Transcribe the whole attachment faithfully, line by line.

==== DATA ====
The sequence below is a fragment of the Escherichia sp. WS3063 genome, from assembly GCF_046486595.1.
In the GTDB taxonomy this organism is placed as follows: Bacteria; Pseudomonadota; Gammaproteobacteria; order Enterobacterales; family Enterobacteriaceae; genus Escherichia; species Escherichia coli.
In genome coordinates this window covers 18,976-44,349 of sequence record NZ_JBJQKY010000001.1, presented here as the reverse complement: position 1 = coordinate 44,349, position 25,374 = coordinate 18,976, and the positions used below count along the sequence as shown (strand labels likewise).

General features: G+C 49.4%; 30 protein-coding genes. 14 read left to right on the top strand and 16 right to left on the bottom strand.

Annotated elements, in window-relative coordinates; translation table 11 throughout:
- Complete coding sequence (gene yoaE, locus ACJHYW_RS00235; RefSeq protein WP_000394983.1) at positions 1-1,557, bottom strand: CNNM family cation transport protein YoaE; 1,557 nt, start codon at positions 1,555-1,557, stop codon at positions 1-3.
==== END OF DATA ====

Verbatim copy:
The sequence below is a fragment of the Escherichia sp. WS3063 genome, from assembly GCF_046486595.1.
In the GTDB taxonomy this organism is placed as follows: Bacteria; Pseudomonadota; Gammaproteobacteria; order Enterobacterales; family Enterobacteriaceae; genus Escherichia; species Escherichia coli.
In genome coordinates this window covers 18,976-44,349 of sequence record NZ_JBJQKY010000001.1, presented here as the reverse complement: position 1 = coordinate 44,349, position 25,374 = coordinate 18,976, and the positions used below count along the sequence as shown (strand labels likewise).

General features: G+C 49.4%; 30 protein-coding genes. 14 read left to right on the top strand and 16 right to left on the bottom strand.

Annotated elements, in window-relative coordinates; translation table 11 throughout:
- Complete coding sequence (gene yoaE, locus ACJHYW_RS00235; RefSeq protein WP_000394983.1) at positions 1-1,557, bottom strand: CNNM family cation transport protein YoaE; 1,557 nt, start codon at positions 1,555-1,557, stop codon at positions 1-3.